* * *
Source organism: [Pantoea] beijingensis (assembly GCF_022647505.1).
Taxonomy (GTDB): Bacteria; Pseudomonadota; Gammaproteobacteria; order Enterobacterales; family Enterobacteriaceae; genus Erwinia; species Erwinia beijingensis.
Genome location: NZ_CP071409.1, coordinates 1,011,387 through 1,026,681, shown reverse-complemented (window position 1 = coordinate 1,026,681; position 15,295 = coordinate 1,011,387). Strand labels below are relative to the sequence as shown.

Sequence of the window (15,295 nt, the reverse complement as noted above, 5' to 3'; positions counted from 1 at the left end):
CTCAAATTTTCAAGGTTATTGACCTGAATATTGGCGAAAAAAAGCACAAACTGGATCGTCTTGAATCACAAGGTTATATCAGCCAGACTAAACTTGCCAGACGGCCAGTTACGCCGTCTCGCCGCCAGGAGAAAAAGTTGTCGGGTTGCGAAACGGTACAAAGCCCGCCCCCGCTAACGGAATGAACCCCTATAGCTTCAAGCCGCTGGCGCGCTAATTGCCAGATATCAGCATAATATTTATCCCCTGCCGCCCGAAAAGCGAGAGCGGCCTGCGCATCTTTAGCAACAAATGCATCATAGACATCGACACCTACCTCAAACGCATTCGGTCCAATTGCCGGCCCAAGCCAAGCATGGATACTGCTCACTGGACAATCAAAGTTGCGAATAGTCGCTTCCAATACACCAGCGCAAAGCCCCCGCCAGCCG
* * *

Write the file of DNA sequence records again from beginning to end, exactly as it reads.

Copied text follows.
Source organism: [Pantoea] beijingensis (assembly GCF_022647505.1).
Taxonomy (GTDB): Bacteria; Pseudomonadota; Gammaproteobacteria; order Enterobacterales; family Enterobacteriaceae; genus Erwinia; species Erwinia beijingensis.
Genome location: NZ_CP071409.1, coordinates 1,011,387 through 1,026,681, shown reverse-complemented (window position 1 = coordinate 1,026,681; position 15,295 = coordinate 1,011,387). Strand labels below are relative to the sequence as shown.

Sequence of the window (15,295 nt, the reverse complement as noted above, 5' to 3'; positions counted from 1 at the left end):
CTCAAATTTTCAAGGTTATTGACCTGAATATTGGCGAAAAAAAGCACAAACTGGATCGTCTTGAATCACAAGGTTATATCAGCCAGACTAAACTTGCCAGACGGCCAGTTACGCCGTCTCGCCGCCAGGAGAAAAAGTTGTCGGGTTGCGAAACGGTACAAAGCCCGCCCCCGCTAACGGAATGAACCCCTATAGCTTCAAGCCGCTGGCGCGCTAATTGCCAGATATCAGCATAATATTTATCCCCTGCCGCCCGAAAAGCGAGAGCGGCCTGCGCATCTTTAGCAACAAATGCATCATAGACATCGACACCTACCTCAAACGCATTCGGTCCAATTGCCGGCCCAAGCCAAGCATGGATACTGCTCACTGGACAATCAAAGTTGCGAATAGTCGCTTCCAATACACCAGCGCAAAGCCCCCGCCAGCCG